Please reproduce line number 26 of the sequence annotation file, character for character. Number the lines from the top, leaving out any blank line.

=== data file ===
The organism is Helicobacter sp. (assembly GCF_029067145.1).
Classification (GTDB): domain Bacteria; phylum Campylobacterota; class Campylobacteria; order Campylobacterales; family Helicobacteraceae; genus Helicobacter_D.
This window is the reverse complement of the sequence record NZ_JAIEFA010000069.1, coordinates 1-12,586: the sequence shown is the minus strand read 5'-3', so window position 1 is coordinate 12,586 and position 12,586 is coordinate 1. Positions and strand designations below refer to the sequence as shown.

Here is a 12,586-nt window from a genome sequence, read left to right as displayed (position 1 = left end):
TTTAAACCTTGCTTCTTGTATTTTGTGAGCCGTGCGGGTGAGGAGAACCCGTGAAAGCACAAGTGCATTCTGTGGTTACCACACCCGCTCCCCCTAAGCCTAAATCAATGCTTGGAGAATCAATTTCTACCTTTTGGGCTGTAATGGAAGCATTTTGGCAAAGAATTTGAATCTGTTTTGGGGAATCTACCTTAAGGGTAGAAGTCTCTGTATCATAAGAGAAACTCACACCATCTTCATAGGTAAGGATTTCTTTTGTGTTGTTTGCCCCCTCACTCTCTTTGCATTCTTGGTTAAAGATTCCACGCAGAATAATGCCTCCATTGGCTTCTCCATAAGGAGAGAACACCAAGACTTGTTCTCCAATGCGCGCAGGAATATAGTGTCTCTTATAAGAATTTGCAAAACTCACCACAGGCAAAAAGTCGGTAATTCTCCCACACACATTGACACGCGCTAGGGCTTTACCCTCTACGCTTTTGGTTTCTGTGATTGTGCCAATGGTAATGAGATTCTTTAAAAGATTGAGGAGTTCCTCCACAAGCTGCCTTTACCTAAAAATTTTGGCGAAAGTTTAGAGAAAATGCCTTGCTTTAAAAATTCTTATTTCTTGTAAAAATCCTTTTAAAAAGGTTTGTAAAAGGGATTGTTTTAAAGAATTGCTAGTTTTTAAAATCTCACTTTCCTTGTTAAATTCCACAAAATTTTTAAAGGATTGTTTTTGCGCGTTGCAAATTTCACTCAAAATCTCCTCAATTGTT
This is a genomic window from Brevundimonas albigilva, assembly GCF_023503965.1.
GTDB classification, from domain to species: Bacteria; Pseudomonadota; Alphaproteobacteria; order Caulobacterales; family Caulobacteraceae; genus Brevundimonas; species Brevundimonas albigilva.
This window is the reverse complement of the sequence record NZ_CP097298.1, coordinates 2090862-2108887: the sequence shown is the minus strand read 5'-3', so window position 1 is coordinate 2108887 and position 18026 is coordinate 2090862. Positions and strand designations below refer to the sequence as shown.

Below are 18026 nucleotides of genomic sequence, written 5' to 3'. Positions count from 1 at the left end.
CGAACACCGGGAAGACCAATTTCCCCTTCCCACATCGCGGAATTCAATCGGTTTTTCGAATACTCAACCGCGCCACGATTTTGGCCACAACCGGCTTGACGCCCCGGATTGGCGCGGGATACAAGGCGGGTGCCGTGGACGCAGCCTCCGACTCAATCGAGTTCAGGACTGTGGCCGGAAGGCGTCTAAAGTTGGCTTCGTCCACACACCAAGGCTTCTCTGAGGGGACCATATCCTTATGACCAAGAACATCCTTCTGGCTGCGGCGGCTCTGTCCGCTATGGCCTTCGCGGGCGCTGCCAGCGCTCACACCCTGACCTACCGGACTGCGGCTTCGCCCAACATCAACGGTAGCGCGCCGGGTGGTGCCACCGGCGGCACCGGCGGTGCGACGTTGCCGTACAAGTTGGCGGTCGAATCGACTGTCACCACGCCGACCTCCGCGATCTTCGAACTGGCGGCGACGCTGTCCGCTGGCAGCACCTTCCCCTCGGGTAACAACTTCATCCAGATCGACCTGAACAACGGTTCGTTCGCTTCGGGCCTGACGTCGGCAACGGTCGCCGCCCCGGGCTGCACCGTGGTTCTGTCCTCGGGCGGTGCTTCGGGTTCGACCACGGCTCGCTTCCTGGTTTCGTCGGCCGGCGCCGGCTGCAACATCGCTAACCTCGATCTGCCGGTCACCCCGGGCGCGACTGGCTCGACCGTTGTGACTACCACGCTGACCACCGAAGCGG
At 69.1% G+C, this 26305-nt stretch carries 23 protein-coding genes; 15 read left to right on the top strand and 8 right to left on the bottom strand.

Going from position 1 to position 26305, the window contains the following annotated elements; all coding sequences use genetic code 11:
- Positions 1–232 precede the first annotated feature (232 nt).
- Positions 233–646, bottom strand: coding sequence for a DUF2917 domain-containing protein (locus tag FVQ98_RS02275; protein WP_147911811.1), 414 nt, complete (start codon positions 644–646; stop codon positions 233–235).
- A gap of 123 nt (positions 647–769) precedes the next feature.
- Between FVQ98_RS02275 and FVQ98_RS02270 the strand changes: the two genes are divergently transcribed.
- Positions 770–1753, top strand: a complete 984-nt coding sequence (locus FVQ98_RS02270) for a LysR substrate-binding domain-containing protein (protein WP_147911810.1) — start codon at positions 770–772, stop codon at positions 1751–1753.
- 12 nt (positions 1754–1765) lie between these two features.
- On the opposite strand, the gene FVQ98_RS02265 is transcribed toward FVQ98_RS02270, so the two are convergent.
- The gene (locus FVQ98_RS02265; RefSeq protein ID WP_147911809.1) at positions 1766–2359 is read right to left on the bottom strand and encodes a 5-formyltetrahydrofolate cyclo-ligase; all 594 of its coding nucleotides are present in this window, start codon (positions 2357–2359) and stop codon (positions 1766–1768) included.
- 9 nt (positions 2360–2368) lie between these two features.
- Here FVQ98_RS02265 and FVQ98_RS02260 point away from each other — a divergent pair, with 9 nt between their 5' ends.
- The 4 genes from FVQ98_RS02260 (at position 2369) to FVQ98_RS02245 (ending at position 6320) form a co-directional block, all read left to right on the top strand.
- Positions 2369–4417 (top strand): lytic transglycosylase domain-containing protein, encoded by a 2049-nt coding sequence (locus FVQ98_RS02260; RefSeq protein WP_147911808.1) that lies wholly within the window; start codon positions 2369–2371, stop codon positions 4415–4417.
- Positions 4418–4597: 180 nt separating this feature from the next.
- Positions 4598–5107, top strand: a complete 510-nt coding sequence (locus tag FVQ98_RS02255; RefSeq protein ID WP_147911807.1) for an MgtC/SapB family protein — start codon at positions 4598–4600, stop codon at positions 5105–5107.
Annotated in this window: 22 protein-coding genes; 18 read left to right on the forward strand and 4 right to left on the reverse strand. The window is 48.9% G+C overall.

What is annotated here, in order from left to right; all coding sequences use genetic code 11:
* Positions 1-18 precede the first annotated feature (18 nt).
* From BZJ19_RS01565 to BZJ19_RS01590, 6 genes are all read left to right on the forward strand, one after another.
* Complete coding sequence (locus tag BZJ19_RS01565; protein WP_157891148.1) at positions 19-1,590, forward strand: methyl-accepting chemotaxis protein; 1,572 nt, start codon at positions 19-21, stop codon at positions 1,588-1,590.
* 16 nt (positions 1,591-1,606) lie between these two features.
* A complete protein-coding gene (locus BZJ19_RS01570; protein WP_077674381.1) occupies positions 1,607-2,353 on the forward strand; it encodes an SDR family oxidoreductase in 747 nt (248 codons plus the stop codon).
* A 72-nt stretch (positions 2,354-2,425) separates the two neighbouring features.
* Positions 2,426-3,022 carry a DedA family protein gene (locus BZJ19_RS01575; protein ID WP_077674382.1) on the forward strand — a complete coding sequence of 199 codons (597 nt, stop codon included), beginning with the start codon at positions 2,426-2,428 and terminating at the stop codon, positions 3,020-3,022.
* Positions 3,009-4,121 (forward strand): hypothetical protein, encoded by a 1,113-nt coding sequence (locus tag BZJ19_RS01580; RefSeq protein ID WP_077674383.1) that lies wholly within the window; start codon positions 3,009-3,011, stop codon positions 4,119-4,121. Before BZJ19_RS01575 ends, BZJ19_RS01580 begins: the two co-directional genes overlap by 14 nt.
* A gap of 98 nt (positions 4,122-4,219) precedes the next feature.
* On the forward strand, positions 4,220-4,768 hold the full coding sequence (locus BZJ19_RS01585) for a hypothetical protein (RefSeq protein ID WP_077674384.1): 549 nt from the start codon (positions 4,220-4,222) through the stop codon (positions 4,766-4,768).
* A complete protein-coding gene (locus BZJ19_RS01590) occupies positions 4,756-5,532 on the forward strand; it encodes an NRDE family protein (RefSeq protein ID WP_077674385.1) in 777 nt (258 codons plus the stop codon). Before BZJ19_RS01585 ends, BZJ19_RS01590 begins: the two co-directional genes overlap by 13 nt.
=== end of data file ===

- Positions 4598–5107, top strand: a complete 510-nt coding sequence (locus tag FVQ98_RS02255; RefSeq protein ID WP_147911807.1) for an MgtC/SapB family protein — start codon at positions 4598–4600, stop codon at positions 5105–5107.